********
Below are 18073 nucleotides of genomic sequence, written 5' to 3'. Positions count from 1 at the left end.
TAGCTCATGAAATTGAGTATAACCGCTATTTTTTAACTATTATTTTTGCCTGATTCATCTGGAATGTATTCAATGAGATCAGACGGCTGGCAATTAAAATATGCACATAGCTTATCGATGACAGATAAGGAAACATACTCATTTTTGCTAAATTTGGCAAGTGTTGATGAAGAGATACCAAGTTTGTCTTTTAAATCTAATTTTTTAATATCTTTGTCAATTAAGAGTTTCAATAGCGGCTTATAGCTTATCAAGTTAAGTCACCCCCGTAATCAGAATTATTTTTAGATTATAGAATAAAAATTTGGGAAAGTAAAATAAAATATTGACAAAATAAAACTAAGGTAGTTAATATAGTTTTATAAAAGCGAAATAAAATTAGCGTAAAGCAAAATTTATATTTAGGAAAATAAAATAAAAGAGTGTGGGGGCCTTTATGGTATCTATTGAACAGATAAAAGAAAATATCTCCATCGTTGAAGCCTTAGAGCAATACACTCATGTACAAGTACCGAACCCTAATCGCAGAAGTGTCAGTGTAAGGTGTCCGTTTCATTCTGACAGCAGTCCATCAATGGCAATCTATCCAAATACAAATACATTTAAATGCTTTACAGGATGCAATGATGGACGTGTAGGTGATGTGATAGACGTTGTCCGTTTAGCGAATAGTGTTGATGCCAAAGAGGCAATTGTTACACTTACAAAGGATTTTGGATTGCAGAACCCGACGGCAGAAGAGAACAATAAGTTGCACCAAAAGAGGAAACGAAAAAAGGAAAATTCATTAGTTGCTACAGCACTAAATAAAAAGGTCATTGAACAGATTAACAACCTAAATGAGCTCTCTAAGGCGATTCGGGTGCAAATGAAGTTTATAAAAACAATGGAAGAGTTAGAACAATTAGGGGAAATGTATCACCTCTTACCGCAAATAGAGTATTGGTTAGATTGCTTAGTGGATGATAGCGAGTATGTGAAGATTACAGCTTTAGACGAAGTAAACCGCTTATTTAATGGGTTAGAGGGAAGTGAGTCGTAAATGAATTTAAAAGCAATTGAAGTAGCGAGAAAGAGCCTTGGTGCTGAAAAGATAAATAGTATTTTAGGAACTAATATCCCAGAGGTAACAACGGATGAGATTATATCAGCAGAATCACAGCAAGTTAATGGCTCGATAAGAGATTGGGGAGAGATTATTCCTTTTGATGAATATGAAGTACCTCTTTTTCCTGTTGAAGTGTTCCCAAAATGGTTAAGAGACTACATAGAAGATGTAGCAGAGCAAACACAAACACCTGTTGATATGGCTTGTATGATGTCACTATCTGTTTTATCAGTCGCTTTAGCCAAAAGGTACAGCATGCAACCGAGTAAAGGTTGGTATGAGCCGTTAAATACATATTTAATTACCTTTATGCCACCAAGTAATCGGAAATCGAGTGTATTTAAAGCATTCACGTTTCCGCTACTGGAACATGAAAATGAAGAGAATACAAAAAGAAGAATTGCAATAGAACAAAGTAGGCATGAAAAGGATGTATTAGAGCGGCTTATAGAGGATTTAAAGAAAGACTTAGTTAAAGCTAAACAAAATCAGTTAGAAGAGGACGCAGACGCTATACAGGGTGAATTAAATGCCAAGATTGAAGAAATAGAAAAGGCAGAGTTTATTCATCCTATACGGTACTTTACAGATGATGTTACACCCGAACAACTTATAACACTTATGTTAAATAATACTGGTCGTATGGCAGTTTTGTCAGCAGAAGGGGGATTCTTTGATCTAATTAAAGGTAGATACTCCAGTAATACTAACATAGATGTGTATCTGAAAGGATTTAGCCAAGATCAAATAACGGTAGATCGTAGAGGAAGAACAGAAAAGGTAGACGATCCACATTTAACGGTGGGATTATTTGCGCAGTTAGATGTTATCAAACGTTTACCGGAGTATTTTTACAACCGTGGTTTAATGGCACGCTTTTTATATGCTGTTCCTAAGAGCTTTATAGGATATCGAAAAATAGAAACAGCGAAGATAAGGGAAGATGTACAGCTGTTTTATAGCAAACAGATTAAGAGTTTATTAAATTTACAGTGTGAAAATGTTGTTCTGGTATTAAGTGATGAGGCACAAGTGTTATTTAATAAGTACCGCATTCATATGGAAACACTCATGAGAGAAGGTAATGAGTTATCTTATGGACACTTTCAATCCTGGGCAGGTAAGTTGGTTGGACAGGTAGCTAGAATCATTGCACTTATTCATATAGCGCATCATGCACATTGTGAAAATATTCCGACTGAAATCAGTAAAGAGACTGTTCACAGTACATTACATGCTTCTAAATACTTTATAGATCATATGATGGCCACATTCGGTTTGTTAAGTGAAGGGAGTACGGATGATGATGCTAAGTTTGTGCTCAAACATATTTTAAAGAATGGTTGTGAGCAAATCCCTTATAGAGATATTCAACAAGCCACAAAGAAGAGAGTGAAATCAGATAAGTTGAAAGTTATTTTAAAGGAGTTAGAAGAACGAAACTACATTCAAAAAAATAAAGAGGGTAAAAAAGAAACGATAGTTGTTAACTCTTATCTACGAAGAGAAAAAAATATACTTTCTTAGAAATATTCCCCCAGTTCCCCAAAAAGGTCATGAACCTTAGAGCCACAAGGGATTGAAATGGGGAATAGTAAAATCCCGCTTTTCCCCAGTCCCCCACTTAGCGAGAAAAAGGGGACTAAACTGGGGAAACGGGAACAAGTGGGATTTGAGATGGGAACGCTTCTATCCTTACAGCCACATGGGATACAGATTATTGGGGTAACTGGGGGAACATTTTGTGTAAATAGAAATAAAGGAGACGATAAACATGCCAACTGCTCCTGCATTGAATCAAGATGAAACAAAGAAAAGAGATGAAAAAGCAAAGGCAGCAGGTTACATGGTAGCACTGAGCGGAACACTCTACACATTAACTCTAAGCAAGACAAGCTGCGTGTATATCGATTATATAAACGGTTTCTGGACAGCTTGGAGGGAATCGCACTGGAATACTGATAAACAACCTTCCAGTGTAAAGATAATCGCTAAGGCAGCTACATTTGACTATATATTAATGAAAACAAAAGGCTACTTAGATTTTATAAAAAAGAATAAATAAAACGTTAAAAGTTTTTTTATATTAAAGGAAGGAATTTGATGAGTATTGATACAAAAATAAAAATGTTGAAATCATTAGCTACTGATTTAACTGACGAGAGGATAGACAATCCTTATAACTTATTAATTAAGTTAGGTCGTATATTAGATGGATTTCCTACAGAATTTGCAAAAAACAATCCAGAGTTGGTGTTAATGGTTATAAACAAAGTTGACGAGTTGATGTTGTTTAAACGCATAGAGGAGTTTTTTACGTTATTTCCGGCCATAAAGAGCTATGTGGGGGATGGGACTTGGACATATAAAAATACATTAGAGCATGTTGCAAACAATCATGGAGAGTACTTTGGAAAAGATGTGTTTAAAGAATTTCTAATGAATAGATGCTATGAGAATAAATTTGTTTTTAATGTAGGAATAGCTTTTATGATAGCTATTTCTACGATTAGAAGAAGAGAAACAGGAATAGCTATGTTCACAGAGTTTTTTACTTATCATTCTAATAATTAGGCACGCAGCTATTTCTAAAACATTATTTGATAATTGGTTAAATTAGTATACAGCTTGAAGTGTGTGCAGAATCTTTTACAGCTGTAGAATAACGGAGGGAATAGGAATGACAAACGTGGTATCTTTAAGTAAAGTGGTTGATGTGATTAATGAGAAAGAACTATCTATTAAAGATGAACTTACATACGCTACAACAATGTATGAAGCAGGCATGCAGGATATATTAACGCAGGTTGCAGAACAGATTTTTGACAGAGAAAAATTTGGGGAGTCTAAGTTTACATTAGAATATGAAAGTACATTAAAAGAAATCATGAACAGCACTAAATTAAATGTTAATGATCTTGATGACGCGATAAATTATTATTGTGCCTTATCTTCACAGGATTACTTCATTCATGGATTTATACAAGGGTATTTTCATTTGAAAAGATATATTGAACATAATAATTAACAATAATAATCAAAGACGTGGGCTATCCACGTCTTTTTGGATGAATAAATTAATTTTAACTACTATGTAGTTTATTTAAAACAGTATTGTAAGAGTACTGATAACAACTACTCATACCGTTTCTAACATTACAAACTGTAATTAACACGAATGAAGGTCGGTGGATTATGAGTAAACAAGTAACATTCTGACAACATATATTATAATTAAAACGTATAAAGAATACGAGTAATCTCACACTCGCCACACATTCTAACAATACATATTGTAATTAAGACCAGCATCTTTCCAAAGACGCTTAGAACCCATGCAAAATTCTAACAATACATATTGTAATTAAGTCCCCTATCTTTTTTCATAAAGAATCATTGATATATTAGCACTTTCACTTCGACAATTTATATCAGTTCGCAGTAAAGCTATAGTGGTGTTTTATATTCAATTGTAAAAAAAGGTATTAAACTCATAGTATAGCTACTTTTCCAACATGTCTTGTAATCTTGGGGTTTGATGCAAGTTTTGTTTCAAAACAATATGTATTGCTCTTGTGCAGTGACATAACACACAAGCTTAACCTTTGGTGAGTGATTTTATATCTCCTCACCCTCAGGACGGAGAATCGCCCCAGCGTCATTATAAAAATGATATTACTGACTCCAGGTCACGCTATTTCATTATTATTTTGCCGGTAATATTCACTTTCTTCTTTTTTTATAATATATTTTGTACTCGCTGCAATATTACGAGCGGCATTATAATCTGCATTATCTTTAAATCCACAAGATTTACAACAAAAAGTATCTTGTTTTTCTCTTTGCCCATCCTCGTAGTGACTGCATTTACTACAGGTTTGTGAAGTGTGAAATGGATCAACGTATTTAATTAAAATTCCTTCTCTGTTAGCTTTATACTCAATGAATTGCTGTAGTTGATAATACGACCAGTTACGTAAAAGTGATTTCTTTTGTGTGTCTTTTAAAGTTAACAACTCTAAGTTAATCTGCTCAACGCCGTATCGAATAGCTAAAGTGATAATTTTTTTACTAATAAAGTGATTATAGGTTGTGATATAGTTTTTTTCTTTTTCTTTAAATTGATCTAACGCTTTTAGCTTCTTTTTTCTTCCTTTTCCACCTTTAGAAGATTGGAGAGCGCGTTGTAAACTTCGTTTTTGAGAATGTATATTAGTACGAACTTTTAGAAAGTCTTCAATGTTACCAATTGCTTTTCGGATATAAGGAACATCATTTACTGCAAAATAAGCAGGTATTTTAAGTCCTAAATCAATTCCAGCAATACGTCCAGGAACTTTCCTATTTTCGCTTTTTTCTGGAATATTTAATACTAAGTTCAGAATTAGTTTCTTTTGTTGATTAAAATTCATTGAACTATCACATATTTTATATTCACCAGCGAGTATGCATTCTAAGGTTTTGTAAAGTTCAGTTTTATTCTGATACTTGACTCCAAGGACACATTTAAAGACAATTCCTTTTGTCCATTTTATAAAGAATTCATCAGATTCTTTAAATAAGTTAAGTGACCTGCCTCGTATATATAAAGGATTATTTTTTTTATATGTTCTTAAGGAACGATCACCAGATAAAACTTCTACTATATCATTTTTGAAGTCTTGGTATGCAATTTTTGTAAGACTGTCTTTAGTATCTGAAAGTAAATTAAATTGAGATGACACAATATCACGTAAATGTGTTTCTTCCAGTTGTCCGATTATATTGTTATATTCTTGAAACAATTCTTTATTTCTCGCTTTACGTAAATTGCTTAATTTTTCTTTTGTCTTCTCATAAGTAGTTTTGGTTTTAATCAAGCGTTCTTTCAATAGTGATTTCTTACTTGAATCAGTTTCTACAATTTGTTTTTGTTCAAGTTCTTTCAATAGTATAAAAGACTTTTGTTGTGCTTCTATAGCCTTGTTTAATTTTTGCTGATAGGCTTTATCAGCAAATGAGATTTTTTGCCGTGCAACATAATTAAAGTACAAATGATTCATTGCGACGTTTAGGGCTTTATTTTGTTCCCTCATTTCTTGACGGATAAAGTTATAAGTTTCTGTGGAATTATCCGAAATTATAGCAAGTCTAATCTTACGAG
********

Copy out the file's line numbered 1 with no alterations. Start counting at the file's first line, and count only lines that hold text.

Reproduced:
Below are 18073 nucleotides of genomic sequence, written 5' to 3'. Positions count from 1 at the left end.